11.4.1 Corticosteroids

Drugs used, not listed here:

Topical corticosteroids should normally only be used under expert supervision.

Topical ophthalmic steroids placed in descending order of potency:

  • prednisolone acetate 1% (most potent)
  • dexamethasone 0.1%
  • betamethasone 0.1%
  • prednisolone sodium phosphate 0.5%
  • fluorometholone 0.1% (least potent)

The severity of the inflammation determines the choice of steroid. Topical steroids should not be used for undiagnosed red eye. If red eye is due to herpes simplex, corticosteroids will aggravate this condition possibly leading to loss of vision or even loss of the eye. A steroid cataract may follow prolonged use of topical steroids.

Steroid eye drops can raise intra-ocular pressure (IOP) and therefore precipitate glaucoma in patients pre-disposed to chronic simple glaucoma. Evidence suggests that fluorometholone is less likely to raise IOP though this may be due to reduced penetration of the cornea.

Use of a combination product containing a steroid plus antibiotic is rarely justified and should not be routinely used, except post intraocular surgery e.g. cataract.

Betamethasone
  • Eye drops 0.1% (£2.32 = 10ml)
  • Eye ointment 0.1% (£1.41 = 3g)

Indications

  • local treatment of inflammation (short-term)

Dose

  • drops: every 1–2 hours until controlled then reduce frequency
  • ointment: apply 2–4 times daily or at night when used with eye drops
Dexamethasone
  • Eye drops 0.1%, hypromellose 0.5% (£1.42 = 5ml)
  • Single use eye drop 0.1% (£11.46 = 20 units)
  • Intravitreal implant 700microgram

Indications

  • local treatment of inflammation (short-term)

Notes

  1. NICE TA460: Adalimumab and dexamethasone for treating non-infectious uveitis (July 2017)
Maxitrol®

(Dexamethasone with (hypromellose), neomycin and polymyxin B sulfate)

  • Eye drops (£1.68 = 5ml)
  • Eye ointment (£1.44 = 3.5g)

Indications

  • Post-operative inflammaton when bacterial infection is likely

Dose

  • drops: every 30–60 minutes until controlled then reduce frequency to 4–6 times daily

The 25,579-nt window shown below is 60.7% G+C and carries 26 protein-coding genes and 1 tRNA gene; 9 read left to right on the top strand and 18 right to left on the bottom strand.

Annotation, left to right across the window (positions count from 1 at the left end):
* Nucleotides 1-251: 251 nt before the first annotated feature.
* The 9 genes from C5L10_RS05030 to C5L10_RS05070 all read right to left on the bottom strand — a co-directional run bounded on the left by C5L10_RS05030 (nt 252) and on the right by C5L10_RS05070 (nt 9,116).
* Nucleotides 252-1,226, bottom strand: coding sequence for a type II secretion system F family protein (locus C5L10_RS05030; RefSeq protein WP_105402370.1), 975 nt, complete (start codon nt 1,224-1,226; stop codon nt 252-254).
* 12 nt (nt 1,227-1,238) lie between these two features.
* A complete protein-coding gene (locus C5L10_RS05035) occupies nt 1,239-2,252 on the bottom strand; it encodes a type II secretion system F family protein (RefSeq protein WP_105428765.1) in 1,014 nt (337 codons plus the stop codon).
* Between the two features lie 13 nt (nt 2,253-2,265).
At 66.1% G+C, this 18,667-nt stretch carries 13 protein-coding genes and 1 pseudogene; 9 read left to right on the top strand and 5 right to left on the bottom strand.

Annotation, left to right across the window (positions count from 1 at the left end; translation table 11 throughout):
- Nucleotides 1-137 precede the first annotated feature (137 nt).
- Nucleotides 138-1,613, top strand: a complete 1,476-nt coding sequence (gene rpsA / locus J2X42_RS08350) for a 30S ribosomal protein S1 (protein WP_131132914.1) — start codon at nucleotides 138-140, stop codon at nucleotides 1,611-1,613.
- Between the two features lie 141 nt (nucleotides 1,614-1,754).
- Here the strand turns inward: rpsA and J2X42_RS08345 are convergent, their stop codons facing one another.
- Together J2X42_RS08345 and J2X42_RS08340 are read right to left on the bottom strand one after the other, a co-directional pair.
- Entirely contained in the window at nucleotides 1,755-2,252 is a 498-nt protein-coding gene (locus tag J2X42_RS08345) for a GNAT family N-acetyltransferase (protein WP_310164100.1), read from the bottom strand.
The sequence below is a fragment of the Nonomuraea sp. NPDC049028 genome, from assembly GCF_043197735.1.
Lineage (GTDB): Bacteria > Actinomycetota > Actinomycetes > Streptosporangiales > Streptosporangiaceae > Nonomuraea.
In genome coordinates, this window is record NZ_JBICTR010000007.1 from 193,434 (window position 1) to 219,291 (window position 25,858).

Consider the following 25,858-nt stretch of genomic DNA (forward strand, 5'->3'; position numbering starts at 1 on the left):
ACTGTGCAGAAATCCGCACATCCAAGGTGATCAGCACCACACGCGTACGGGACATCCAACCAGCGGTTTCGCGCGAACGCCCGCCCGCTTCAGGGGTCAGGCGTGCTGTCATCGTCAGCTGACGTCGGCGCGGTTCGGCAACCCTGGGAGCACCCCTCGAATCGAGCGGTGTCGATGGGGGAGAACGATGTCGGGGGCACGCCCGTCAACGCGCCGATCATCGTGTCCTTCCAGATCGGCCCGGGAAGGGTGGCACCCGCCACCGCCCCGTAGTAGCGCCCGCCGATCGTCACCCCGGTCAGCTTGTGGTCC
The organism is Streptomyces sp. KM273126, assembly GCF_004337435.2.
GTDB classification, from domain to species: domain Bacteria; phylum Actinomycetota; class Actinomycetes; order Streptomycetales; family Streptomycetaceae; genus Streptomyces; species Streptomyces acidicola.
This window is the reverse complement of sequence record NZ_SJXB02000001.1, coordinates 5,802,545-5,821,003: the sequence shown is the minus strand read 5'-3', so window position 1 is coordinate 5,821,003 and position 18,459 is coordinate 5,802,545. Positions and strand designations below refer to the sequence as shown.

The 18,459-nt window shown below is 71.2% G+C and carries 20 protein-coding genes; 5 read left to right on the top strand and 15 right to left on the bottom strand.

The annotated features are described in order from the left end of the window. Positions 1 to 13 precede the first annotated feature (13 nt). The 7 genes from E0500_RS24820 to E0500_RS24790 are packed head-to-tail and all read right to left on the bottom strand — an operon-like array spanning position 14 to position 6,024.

• ointment: (with neomycin) apply 3–4 times daily or at night when used with eye drops

Notes

  1. Eye drops: Each 1 ml contains dexamethasone 1mg, hypromellose 5mg, neomycin 3,500 units and polymyxin B sulfate 6,000 units
  2. Eye ointment: Each gram contains dexamethasone 1mg, neomycin 3,500 units and polymyxin B sulfate 6,000 units
Fluorometholone
  • Ophthalmic suspension 0.1% (£1.71 = 5ml)

Indications

  • Local treatment of inflammation (short-term)

Dose

  • Every hour for 24-48 hours then reduce frequency to 2-4 times daily
Prednisolone
  • Sodium phosphate 0.5% (£2.00 = 10ml)
  • Acetate eye drops 1% (£3.66 = 5ml)
  • Sodium phosphate single use eye drops 0.5% (£11.78 = 20 units)
  • Eye drops 0.1% (unlicensed preparation)
  • Eye drops 0.05% (unlicensed preparation)

Indications

  • Local treatment of inflammation (short-term)

Dose

  • Every 1-2 hours until controlled then reduce frequency
Loteprednol
  • Ophthalmic suspension 0.5%

Indications

  • Post-operative inflammation following ocular surgery
  • Local treatment of inflammation when patients have a clinically significant rise in intraocular pressure with other formulary treatment options (unlicensed indication)

Notes

  1. If used for 10 days or more, intraocular pressure should be monitored
  2. The routine commissioning of loteprednol is accepted in Devon for the treatment of patients with steroid responsive inflammatory eye conditions who have a known clinically significant rise in intraocular pressure with other steroid eye drops (see Commissioning Policy for more details)

Intravitreal corticosteroids

Betamethasone
  • Sub-conjunctival 2mg in 0.5ml (using 4mg/ml injection) (unlicensed preparation)
Dexamethasone
  • Intravitreal implant 700 micrograms

Notes

  1. NICE TA229 - Dexamethasone intravitreal implant is recommended for the treatment of macular oedema caused by retinal vein occlusion (July 2011)
  2. NICE TA349 - Dexamethasone intravitreal implant is recommended for treating diabetic macular oedema (July 2015)
  3. NICE TA460: Adalimumab and dexamethasone for treating non-infectious uveitis (July 2017)
Fluocinolone acetonide
  • Intravitreal implant in applicator 190 micrograms

Notes

  1. NICE TA301: Fluocinolone acetonide intravitreal implant (Iluvien) is recommended as an option for treating chronic diabetic macular oedema that is insufficiently responsive to available therapies, only when the criteria of the NICE TA are met (November 2013)
  2. NICE TA590: Fluocinolone acetonide intravitreal implant (Iluvien) is recommended as an option for preventing relapse in recurrent non-infectious uveitis affecting the posterior segment of the eye (July 2019)
  3. NICE TA613: Fluocinolone acetonide intravitreal implant (Iluvien) is not recommended as an option for treating chronic diabetic macular oedema that is insufficiently responsive to available therapies in an eye with a natural lens (phakic eye) (November 2019)
Methylprednisolone
  • Intralesional injection 24mg in 0.6ml (unlicensed preparation)
Triamcinolone
  • Intraorbital/intravitreal injection 40mg in 1ml

Notes

  1. Aseptically produced by SDHCFT pharmacy

 

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